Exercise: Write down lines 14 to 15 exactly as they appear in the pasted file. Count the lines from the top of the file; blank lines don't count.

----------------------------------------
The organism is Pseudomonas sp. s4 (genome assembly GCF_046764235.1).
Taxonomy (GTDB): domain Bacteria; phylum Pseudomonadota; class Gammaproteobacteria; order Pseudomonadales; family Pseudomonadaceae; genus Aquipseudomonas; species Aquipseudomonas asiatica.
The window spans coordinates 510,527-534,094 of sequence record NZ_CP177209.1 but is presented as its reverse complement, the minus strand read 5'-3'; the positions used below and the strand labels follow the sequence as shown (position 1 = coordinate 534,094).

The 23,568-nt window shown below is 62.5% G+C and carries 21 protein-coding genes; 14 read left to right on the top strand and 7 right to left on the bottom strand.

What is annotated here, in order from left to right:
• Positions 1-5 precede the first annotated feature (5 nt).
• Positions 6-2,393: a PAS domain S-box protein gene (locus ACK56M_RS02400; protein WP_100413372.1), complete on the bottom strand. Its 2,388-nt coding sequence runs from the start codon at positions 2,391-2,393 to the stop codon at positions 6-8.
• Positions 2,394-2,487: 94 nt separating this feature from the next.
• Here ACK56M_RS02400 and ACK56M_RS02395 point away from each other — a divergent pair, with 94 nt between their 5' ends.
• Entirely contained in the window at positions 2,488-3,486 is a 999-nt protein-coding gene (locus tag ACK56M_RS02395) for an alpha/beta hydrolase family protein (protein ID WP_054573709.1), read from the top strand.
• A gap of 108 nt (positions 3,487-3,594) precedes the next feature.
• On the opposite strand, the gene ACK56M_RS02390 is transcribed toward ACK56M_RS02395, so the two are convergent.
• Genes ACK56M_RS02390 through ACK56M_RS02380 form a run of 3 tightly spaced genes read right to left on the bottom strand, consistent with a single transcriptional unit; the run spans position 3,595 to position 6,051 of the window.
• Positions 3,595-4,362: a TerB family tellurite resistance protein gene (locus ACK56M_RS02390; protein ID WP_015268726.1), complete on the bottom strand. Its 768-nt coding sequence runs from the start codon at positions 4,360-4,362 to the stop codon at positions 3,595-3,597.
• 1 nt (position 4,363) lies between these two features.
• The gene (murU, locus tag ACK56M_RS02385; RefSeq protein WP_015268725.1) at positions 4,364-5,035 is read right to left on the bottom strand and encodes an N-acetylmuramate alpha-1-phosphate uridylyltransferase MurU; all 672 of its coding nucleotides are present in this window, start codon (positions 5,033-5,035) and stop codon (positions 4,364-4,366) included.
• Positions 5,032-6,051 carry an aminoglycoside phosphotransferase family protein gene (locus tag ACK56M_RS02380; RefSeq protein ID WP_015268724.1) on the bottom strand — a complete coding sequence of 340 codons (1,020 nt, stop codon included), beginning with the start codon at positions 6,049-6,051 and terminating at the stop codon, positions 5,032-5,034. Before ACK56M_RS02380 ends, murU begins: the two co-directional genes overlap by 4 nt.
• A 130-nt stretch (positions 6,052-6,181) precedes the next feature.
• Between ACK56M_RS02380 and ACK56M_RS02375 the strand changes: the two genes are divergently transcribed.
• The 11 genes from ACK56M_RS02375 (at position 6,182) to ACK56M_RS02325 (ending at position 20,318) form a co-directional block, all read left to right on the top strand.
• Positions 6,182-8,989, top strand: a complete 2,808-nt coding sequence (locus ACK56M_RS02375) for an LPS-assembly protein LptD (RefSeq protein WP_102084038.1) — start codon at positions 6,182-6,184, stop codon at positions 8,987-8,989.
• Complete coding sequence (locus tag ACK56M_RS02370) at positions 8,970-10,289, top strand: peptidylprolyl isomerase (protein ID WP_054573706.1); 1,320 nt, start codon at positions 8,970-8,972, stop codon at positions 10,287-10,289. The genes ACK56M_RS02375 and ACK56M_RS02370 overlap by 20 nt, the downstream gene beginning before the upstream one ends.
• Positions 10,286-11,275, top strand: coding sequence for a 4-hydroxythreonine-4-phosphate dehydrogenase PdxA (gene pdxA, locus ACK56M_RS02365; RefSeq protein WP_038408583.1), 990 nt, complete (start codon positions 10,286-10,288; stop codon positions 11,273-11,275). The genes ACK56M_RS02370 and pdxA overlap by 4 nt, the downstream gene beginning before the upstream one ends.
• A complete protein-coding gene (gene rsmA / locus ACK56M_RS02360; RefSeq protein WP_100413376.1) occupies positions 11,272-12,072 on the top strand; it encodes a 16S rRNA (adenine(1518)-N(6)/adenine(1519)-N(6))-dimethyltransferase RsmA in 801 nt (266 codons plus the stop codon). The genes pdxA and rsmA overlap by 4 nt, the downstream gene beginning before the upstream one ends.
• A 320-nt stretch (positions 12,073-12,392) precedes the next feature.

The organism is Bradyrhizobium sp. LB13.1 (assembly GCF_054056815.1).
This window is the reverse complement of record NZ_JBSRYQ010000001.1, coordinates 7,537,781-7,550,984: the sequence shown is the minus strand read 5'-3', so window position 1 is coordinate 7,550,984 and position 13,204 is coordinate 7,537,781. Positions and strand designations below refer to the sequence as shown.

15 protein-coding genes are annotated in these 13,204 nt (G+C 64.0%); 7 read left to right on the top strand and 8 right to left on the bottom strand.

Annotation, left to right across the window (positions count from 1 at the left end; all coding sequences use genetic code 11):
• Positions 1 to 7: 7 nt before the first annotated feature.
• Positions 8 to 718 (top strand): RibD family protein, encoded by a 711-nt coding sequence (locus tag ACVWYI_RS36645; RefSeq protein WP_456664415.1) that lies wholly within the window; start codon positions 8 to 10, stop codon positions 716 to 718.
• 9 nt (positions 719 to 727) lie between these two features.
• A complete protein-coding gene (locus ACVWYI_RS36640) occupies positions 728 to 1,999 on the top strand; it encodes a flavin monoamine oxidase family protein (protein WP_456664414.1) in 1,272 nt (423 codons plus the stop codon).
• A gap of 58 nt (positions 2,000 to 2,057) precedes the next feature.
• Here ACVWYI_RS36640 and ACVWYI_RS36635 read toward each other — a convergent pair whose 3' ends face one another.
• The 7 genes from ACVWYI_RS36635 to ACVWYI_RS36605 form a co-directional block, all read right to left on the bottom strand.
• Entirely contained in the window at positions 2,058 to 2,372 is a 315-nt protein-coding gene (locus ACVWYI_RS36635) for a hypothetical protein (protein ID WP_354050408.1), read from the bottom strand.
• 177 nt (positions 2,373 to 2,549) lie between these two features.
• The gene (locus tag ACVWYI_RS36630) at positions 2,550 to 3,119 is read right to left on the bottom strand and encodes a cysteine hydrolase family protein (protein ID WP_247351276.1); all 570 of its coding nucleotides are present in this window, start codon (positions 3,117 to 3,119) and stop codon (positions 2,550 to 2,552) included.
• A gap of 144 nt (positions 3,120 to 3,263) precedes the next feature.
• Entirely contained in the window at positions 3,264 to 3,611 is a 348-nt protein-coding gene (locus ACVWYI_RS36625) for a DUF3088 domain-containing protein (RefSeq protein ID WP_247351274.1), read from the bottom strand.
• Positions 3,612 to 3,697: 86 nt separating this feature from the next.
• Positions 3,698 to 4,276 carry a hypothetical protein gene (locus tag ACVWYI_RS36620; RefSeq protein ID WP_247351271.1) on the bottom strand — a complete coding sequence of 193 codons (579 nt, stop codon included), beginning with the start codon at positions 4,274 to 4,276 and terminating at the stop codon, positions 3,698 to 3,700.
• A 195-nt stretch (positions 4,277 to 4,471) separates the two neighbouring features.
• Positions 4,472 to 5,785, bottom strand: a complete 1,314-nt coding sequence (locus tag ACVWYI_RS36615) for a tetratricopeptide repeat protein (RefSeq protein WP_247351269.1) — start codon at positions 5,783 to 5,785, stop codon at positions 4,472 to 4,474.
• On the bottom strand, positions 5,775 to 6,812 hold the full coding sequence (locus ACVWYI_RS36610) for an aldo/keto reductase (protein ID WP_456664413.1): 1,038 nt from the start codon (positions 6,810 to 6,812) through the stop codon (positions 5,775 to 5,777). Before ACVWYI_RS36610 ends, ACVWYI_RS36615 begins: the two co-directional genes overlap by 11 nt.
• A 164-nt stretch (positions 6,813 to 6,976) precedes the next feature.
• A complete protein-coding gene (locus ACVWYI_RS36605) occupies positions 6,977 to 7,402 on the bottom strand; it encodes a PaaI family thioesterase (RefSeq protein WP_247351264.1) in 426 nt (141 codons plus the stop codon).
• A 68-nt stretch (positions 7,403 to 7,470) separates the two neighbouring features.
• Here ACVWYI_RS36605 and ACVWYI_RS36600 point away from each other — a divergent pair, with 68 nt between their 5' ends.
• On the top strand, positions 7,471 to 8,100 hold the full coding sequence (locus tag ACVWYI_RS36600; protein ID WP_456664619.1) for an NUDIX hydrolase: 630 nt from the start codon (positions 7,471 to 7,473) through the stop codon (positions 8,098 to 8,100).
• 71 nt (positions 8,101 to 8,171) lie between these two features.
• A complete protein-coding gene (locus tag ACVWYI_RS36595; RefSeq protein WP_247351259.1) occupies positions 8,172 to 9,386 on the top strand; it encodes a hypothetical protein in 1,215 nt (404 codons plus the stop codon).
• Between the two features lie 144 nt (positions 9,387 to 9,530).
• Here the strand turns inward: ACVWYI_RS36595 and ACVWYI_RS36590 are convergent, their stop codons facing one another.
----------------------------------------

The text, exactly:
• Positions 3,595-4,362: a TerB family tellurite resistance protein gene (locus ACK56M_RS02390; protein ID WP_015268726.1), complete on the bottom strand. Its 768-nt coding sequence runs from the start codon at positions 4,360-4,362 to the stop codon at positions 3,595-3,597.
• 1 nt (position 4,363) lies between these two features.